Monday, October 3, 2016

Koreshi Chronicles - Chapter X: At the End of the Tunnel

28 Autumn 1928

Lyta stared out the window as Port Arthur shrank behind them. Her gaze held steady on the vanishing city, as though to convince herself that they had really left. Absently, her right hand traced the stitches of her seat’s upholstery, and she rolled her feet in time with the vibrations of the wheels. She had not slept, not really, since returning from the cave. Nightmares had forced her back to wakefulness and she had decided that being tired was preferable to being terrified.

She twitched every time someone passed her seat, on the way to the bathrooms or the meal car. She kept imagining the Zelanis logo out of the corner of her eye. The sunlight on the windows looked like cascading water, threatening to drown her.

A shadow across her seat. Her hand was already moving towards her holster when she looked up and realized it was Ennik. She forced her hand away from her hip and back onto the armrest.

“This seat taken?” he asked, gesturing across from her.

The four-pod Lyta had claimed for herself was otherwise empty. She shrugged, and Ennik settled down next to the aisle, facing her. Lyta regarded him in silence, too tired to tell him to move but too jumpy to look away.

He, for his part, was watching her. “I’ve seen that look on you before,” he said after a moment.

“Yeah?” It was a staccato snap of a word. “What about it?”

Ennik looked at her, his hands patting his pockets for cigarettes despite it being a non-smoking train. “You looked like that the last time we came out of the mines.”

Lyta deflated and turned towards the window. The last thing she wanted was for something external to remind her of the diamond mines, the freaks that inhabited it, or the harrowing escape in their makeshift bathysphere. Her brain was having a field day merging the two caves into one nightmarish experience without Ennik reinforcing it. “Yeah,” she finally managed.

“I get that look sometimes.” He said, the unlit cigarette dangling from his lip. “I see that face in the mirror.”

“Yeah? And then what?” She stared out the window as she spoke. She didn’t want to talk, but the silence was oppressive. And some small part of her noted that Ennik might actually have something useful to say on the subject.

“I remind myself not to have a drink. Most of the time it works.” He let out a sigh and shook his head. “Have you talked to anyone about it? Your brothers or Fennec? Or Ti?”

Lyta frowned. “No. Lukas and Todd… I don’t think they’d get it. Lukas wasn’t there the first time, and Todd’s just… I don’t understand how his brain works anymore. If I ever did. And I don’t think Fennec’s slept in three days. She’s probably crashed out somewhere back there.” She waved a hand vaguely towards the end of the train as she turned back to face Ennik. Her feet still rolled with the wheels, and she let out a slow exhale. “I wish Ti were here. He’s still only on dead-drop. I haven’t had a chance to talk to him in…” She thought about it for a moment, then gave up, too tired to do the calculations. “...half a season? Maybe more? Doesn’t matter.”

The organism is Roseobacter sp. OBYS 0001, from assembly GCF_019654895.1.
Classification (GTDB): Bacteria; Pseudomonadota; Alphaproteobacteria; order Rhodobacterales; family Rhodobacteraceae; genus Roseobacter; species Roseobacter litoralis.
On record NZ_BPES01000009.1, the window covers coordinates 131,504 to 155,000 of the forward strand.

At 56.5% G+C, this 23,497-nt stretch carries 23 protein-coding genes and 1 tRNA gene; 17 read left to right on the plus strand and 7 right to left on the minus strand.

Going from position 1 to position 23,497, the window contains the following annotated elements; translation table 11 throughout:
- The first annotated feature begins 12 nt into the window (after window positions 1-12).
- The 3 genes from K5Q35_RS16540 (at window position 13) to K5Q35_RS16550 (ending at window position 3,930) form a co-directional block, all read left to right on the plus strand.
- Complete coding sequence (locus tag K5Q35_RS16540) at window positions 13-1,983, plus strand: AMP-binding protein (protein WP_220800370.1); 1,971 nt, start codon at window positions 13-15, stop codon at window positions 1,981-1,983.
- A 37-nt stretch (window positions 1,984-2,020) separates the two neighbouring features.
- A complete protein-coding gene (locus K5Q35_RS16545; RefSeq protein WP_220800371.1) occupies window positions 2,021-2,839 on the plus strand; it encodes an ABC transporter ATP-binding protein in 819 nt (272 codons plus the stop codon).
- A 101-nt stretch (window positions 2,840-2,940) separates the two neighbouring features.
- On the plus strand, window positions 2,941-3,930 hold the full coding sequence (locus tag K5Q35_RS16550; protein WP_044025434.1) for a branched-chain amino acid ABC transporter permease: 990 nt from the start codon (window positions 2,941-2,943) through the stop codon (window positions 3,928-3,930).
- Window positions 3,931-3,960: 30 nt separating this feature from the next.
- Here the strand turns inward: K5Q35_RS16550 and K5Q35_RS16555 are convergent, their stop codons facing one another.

A flicker of light glinted in her peripheral vision and she tensed, her muscles ready to spring into action, to sprint or fight or shoot or duck behind cover. Her hands balled into fists even before her eyes had locked onto their target. Glass and steel. An oasis tower off in the distance, reflecting the afternoon sun. She squeezed her eyes shut and forced her hands open. Deep breaths. The roll of the wheels, the thrum of the rails. She opened her eyes. “...I think I’m fucked up,” she said at last. “Doc Chambers would have a field day with me.”

“Yeah, probably. I’m just not sure you’d be better off after it.”

He shook his head reflectively and said no more, but the intimation made something in Lyta’s gut churn. Her relationship with the Doc has become more complicated in the last cycle. She wondered what Ennik knew about that, or whether there was something else he knew about the Southerner that he wasn’t letting on.

“You’ll get through this.” His words broke into her reflection on the Doc. “I’ve seen it before. I’ve been there. Time and friends and purpose. It’s ironic really,” he said with a snicker. “It’s the pursuit of the mission that fucks us up, but in the end it’s what saves us too.”

Lyta stared at him for a long moment. Her fingertips traced the stitches on her armrest. “I guess,” she said finally. “Sometimes I just wish it could be someone else’s problem for a change.”